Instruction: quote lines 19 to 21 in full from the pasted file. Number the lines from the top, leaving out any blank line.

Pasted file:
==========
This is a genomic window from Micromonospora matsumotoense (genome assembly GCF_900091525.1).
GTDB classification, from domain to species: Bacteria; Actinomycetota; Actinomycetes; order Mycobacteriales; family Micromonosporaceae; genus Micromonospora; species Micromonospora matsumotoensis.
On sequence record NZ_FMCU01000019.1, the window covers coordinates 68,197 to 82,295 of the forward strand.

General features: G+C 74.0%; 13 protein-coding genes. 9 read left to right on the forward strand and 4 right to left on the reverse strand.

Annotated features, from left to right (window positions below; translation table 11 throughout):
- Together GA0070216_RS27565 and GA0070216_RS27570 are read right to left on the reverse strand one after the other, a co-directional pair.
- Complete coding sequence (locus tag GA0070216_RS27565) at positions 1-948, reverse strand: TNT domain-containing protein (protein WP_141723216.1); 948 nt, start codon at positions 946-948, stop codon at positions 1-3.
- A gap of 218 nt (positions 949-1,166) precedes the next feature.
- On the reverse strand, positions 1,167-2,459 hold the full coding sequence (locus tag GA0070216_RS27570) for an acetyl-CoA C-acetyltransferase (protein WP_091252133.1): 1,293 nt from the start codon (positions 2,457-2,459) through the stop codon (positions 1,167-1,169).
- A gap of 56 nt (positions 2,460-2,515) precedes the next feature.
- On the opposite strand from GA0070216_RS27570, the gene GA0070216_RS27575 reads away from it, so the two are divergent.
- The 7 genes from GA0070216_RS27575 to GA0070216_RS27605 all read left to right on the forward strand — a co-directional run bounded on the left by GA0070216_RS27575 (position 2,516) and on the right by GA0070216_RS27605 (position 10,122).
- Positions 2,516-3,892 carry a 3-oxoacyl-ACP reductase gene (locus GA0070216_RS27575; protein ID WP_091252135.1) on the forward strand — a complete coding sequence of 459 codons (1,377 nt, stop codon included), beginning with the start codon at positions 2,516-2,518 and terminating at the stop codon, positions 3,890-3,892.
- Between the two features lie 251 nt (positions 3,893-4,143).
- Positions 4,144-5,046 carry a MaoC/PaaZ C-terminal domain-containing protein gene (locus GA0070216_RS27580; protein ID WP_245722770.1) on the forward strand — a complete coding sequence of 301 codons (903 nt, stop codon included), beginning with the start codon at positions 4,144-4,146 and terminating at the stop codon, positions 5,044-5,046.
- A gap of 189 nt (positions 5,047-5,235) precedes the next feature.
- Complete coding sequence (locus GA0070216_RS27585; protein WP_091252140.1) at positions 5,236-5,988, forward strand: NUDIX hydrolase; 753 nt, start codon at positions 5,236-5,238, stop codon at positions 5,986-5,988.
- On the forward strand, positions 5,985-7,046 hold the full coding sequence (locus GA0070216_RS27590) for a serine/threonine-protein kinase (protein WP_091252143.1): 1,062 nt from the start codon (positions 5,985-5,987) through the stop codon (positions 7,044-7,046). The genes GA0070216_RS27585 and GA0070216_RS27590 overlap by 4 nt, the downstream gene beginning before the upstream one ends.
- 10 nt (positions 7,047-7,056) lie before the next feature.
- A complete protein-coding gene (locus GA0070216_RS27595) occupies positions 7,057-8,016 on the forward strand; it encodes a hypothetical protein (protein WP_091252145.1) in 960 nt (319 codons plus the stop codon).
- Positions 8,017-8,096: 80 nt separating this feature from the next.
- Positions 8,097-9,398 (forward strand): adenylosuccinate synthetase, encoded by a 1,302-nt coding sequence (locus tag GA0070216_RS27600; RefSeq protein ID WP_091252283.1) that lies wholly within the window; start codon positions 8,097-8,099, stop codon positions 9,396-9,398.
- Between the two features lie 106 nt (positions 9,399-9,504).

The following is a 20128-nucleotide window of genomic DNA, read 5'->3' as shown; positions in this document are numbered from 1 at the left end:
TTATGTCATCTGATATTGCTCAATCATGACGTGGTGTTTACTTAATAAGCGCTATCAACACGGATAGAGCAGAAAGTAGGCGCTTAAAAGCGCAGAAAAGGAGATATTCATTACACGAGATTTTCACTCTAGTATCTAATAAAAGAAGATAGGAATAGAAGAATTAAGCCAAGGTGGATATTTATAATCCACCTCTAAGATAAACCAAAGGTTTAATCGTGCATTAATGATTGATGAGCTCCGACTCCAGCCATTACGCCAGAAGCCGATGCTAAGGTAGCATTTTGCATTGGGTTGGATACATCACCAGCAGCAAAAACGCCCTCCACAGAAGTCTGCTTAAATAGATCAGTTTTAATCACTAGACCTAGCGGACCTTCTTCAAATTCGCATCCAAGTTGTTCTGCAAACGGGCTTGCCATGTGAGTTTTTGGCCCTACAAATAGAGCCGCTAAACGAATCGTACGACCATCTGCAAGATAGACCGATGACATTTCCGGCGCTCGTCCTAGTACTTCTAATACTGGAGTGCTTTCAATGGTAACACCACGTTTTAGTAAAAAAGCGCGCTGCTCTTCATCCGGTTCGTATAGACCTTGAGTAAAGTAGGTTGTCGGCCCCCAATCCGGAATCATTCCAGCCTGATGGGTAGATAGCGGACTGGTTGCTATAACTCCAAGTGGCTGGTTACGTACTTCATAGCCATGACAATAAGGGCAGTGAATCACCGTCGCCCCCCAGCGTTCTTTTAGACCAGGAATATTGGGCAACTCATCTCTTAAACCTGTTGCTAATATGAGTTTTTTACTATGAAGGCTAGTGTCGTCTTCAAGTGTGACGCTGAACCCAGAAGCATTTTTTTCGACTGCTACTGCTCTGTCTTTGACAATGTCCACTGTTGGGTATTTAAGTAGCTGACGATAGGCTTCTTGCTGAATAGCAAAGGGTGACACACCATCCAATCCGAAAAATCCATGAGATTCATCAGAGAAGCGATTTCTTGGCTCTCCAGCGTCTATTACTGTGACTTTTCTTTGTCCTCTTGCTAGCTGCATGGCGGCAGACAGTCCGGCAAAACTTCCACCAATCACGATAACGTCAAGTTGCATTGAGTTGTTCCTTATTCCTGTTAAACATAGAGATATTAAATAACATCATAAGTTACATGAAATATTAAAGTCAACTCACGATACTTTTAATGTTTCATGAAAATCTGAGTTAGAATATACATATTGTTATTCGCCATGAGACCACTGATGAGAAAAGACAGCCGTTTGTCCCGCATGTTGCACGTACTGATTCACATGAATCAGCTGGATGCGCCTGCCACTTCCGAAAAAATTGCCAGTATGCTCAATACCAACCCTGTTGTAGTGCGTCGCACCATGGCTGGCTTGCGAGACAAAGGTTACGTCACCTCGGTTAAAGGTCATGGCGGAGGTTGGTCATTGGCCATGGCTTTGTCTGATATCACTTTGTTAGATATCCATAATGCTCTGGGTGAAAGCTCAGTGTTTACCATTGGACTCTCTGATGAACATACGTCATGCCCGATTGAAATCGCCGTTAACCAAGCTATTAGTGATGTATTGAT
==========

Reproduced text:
- 10 nt (positions 7,047-7,056) lie before the next feature.
- A complete protein-coding gene (locus GA0070216_RS27595) occupies positions 7,057-8,016 on the forward strand; it encodes a hypothetical protein (protein WP_091252145.1) in 960 nt (319 codons plus the stop codon).
- Positions 8,017-8,096: 80 nt separating this feature from the next.